Nick Wright, Humorist
Since the dawn of time, man has had an innate hatred of his environment. It comes as no surprise that almost every major set of mythologies has a cataclysmic story on just what a bitch Mother Nature can be. Usually these myths came in the form of a flood. Whether the Biblical flood, the Mesopotamian epic of Gilgamesh, or the Hindu myth of Manu, the story usually inherently contains the same moral that Nature is an unstoppable she-devil, and man would be best served to respect her.
But Man is a proud animal. Understandably, he did not want to be subservient to some largely incomprehensible force that had the audacity to place itself above him. And so we began a righteous crusade to bend nature to our will, creating waterwheels and windmills, ploughing the earth and subjugating animals for our own purposes to make tasty, tasty food. Admirable as the attempts of our ancestors were, however, they were inherently flawed. All of these attempts to dominate still depended deeply on man in some way or another respecting the so-called ‘natural order.’
We, dear friends, do not have to do any such thing. We live in an enlightened age, one of technology, increased urbanization, global trade, and rampant consumerism. Through these things, we have finally obtained the tools to defeat our greatest historical enemy: Nature.
Upon looking out the window this Christmas and seeing the lush green lawn of my parents’ house, it occurred to me that not only do we have a fighting chance against our earth, but that we are actually winning the battle. Here in the West, the narrative of the ‘cold long depressing winter which must be endured’ will soon be a thing of the past! While the liberal-spin media has constantly chastised our dire need for bigger and less efficient cars and houses built further and further away from our workplaces, these very things are in the process of creating exactly what we of that more refined class have always wanted: a land of perpetual summer.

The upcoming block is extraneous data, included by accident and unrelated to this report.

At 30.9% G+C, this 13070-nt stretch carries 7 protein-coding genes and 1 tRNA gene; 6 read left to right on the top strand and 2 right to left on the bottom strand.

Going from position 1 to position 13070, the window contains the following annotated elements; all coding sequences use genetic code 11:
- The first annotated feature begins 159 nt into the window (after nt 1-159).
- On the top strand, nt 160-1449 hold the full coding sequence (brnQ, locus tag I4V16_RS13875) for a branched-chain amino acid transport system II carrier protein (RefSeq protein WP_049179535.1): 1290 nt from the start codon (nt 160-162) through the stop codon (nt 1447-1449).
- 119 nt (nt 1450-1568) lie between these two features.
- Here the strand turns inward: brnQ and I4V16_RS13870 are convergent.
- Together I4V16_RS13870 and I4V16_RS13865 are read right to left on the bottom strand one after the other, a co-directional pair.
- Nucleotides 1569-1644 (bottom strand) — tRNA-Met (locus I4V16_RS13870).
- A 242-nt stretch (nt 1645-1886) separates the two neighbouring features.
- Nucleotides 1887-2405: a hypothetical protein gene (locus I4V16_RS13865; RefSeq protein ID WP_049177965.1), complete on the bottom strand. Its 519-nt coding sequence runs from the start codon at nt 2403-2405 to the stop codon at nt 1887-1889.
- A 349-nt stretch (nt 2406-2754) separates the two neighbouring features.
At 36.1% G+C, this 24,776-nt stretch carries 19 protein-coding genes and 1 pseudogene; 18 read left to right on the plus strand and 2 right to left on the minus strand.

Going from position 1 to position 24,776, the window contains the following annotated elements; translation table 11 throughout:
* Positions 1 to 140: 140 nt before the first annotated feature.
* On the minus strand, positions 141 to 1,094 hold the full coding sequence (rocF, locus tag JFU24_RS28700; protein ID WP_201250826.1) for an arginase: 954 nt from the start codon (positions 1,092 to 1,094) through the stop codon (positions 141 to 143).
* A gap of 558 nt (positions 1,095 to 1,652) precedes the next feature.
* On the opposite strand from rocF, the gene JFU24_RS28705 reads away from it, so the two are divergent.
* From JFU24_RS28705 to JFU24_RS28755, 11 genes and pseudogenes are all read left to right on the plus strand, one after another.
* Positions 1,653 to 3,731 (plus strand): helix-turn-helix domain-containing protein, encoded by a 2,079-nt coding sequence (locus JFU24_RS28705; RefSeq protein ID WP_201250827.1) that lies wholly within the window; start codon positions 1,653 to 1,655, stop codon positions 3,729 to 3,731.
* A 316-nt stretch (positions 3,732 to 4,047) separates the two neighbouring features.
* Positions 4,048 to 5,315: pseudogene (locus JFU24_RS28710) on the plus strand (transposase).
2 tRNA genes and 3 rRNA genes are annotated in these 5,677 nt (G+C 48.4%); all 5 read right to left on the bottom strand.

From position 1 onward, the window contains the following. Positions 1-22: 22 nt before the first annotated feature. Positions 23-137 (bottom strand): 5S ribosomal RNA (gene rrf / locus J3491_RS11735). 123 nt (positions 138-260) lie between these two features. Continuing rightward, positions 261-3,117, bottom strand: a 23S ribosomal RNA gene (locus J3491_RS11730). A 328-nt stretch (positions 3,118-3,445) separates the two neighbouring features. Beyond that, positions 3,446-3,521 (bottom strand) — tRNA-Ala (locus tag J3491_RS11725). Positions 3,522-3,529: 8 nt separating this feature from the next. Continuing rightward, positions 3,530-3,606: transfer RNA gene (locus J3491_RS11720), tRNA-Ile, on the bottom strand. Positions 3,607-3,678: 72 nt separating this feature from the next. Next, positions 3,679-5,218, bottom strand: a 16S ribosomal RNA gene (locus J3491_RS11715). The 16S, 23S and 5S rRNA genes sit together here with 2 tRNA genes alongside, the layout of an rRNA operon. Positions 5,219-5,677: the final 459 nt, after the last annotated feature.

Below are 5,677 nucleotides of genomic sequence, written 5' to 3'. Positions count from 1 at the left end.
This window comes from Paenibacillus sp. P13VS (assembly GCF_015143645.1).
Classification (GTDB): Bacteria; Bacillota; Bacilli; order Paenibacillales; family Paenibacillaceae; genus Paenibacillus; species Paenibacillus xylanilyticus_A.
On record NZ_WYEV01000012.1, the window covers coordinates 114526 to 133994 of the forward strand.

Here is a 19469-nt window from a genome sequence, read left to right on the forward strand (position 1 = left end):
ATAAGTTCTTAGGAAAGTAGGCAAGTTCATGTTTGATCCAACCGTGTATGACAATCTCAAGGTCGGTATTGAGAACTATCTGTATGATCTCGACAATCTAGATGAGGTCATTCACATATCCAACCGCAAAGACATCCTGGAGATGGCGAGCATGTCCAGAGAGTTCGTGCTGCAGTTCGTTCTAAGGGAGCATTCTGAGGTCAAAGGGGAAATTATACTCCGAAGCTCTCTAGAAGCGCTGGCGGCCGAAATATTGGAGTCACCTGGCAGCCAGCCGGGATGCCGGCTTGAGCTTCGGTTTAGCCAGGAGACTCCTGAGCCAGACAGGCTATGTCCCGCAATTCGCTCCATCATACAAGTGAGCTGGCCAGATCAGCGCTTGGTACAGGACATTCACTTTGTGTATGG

The results of the ongoing campaign against Nature are visible not only on the homefront, but worldwide as well. The rainforests of South America were formerly home to some of the most poisonous, shiftiest animals in the world. But soon, instead of a smelly, overgrown, unfriendly landscape, we will have acre upon acre of productive farmland with which to feed our unquenchable hunger for meat.
By destroying the current state of nature, we will also be able to truly bring the rest of the world into the twenty-first century. There are many people around the world who still live trapped in barbaric cultures and ways of life, fishing, farming by hand, and living without many of the modern necessities which by now they should most definitely have been provided.
Those economically draining cultures will be those affected most by our current climate harmonization project. In true neoliberal fashion they will be forced to either adapt or perish, creating either newer, modernized economies for us to trade with (or cautionary tales about what happens when you don’t jump on the bandwagon and get horny for Industry).
It is true that we are still working out the kinks in the great environmental readjustment process. Crippling snowstorms, hurricanes, droughts, and floods, not just abroad but here in the civilized world, have seemingly been on the rise. Do not fear! These are simply the death rattles of a nearly-defeated enemy, the unpleasant collateral damage of a great war almost won.
Soon, if we continue our current habits, we will have a world free of not only the more unpleasant aspects of the natural world, but also of millions of the global poor, who it seems do nothing but drain our hard earned money in foreign aid and bum us out in the form of world vision commercials while we are trying to watch television in peace. I see no possible way in which man’s complete dominance over nature at this point could not come to pass.